China’s rise as a world heavyweight was one of the most important economic stories of the last decade, if not the single most important. China has been a very hot country for investors, but now bearish signs are starting to emerge. If China slows down, which signs are starting to indicate, this will affect the United States negatively as well.
Financial blogger Robert Eberenz has posted some disturbing findings about China’s macroeconomic fundamentals:
For all of its size, voracious growth, and absolute authoritarian government, China remains a very un-united place…The wealthiest Chinese province has 13 times the per capita GDP and 8 times the per capita spending magnitude of the poorest province. Likewise, the richest county has approximately 40 times the per capita spending of the poorest county. (World Bank 2008)
Full article can be found here.
Another development, according to ABC News, is that China is actually facing a trade deficit. This is certainly not due to an overvalued Yuan (where China is the only country in the world to get away with employing the “Red Army method” of enforcing a currency peg). China’s stockpile of foreign exchange reserves has helped fuel its powerful sovereign wealth funds, which in turn helped the Chinese government to invest in infrastructure and development. A deficit could curb this, and it could also be a sign of less savings in China–not necessarily a good thing for consumption if rural China cannot afford the luxuries that metropolitan China does.
Stratfor director George Friedman wrote in his book The Next 100 Years that he predicts an eventual fragmentation of the present Chinese country over the next coming decades. This is hard to visualize presently, but it is not entirely unbelievable. One province has had a de-facto rebellion for decades (Taiwan), two cities are basically countries in their own right (Hong Kong and Macau), Western China has no real cultural association with Beijing (Tibet and Uigarstan)—so it is possible. An extreme scenario, but possible. Even if it does not happen, it is an interesting thought experiment in seeing just how united the country is, which is not much without the People’s Liberation Army.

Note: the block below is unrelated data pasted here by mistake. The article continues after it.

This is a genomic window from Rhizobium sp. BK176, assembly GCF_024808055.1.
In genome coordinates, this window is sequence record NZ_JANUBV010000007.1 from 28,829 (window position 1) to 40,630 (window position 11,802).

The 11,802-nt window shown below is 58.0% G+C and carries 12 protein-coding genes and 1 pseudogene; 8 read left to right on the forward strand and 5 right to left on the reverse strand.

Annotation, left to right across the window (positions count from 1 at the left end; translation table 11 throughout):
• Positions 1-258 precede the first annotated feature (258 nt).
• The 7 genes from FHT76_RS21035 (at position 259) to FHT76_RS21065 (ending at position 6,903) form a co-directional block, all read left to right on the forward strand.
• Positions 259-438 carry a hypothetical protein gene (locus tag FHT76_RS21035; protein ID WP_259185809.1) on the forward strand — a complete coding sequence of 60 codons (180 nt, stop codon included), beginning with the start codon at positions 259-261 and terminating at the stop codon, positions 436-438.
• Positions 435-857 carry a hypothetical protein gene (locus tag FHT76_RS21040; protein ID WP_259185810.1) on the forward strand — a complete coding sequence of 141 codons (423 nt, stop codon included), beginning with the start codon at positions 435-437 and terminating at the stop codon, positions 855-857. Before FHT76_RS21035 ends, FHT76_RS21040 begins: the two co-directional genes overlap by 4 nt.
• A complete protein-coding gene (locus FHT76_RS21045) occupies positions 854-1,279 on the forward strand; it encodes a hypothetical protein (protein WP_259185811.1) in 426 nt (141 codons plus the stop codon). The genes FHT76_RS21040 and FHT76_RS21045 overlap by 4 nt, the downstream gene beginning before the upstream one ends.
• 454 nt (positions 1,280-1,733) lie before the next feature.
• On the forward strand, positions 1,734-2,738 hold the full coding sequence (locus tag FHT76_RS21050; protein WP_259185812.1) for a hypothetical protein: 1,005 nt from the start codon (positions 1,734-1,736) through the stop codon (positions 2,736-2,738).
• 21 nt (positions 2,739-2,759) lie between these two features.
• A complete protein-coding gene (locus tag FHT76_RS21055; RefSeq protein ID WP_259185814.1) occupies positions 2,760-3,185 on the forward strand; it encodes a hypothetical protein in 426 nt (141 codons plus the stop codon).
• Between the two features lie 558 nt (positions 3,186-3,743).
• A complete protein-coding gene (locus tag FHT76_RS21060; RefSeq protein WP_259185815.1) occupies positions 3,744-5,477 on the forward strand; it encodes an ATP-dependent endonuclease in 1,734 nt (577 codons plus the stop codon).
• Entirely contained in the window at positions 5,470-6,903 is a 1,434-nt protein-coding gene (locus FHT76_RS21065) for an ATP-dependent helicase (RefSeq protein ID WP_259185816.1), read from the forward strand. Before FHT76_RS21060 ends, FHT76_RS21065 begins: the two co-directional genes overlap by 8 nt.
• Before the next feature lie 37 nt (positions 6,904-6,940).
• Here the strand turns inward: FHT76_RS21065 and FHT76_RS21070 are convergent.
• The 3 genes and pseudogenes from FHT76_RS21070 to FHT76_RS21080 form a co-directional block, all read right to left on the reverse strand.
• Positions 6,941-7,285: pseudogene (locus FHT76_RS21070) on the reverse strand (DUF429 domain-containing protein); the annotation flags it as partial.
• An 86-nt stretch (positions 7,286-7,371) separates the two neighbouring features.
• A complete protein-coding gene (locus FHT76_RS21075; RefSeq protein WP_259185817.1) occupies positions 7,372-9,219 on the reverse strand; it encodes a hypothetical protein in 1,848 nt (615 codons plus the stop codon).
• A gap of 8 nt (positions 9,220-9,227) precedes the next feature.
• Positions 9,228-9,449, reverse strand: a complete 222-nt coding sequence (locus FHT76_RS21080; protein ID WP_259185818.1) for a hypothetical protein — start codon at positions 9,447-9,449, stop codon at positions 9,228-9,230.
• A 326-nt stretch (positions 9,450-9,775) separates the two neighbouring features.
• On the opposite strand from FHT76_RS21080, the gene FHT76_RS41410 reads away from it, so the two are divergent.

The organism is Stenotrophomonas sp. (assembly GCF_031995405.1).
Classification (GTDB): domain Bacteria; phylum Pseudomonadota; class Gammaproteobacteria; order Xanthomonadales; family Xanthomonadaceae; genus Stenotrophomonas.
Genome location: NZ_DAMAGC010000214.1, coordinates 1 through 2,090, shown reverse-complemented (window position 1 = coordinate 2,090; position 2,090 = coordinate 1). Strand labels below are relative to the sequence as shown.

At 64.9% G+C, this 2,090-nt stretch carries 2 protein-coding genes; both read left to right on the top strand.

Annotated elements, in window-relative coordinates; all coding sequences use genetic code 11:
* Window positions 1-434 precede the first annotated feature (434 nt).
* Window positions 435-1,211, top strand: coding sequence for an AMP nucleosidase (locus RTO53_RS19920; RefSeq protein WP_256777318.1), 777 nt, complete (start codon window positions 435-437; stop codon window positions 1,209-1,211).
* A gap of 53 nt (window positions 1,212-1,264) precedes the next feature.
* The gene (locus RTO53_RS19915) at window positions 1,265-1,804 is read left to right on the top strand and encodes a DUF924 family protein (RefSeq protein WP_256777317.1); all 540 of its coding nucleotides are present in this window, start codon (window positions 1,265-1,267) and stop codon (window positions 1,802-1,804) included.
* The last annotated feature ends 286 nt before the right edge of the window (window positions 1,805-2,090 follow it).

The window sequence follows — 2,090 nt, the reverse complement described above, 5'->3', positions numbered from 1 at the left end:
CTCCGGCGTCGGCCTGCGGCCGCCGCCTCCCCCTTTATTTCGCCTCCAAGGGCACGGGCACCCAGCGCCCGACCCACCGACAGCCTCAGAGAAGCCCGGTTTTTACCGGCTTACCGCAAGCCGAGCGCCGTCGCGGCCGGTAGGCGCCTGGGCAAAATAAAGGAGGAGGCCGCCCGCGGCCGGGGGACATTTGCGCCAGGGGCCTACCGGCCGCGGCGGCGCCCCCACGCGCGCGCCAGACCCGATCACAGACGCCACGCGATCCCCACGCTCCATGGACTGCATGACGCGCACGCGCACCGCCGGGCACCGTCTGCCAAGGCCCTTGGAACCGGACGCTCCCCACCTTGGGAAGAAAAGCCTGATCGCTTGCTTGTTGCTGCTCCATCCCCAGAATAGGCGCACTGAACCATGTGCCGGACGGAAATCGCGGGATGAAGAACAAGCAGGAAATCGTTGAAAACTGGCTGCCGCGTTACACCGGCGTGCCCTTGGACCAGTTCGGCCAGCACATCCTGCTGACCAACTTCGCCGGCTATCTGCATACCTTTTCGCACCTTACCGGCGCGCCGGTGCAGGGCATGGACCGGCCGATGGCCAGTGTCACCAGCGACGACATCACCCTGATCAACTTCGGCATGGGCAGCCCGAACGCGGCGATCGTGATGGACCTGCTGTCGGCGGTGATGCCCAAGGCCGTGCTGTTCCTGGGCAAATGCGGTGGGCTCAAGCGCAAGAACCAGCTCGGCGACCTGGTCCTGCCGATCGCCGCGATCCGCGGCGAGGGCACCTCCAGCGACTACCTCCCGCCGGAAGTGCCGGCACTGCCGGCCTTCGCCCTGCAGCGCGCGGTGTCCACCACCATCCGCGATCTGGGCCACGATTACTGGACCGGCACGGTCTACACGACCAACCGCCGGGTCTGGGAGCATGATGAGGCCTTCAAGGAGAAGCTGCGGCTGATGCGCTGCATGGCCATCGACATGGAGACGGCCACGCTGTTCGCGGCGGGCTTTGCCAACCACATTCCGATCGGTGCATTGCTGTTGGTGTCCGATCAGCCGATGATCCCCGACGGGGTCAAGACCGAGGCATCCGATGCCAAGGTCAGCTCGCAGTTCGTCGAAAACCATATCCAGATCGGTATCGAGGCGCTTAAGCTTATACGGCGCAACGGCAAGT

Regardless of whether or not modern China fragments (which is still very much a hypothetical scenario), China should not be viewed as invincible, and the country still has much to demonstrate before it overtakes the United States as the world’s superpower. At a certain point, China’s economic growth will leave the country’s government forced to address the serious structural social problems in the country. Businesses may want to operate in China to sell products and establish manufacturing—but will a corporate headquarters want to relocate to a country still under a dictatorship? China is a great place for foreign companies to handle manufacturing, but can China create its own entrepreneurs?
Analysts should not take Chinese growth for granted as a means to add another growth driver for North America, European, and other Asia-Pacific countries. A Chinese contraction will also mean debt squeezes in the United States, where China has been a significant creditor. Watch Chinese financial institutions closely as a bellwether to China’s macroeconomic health.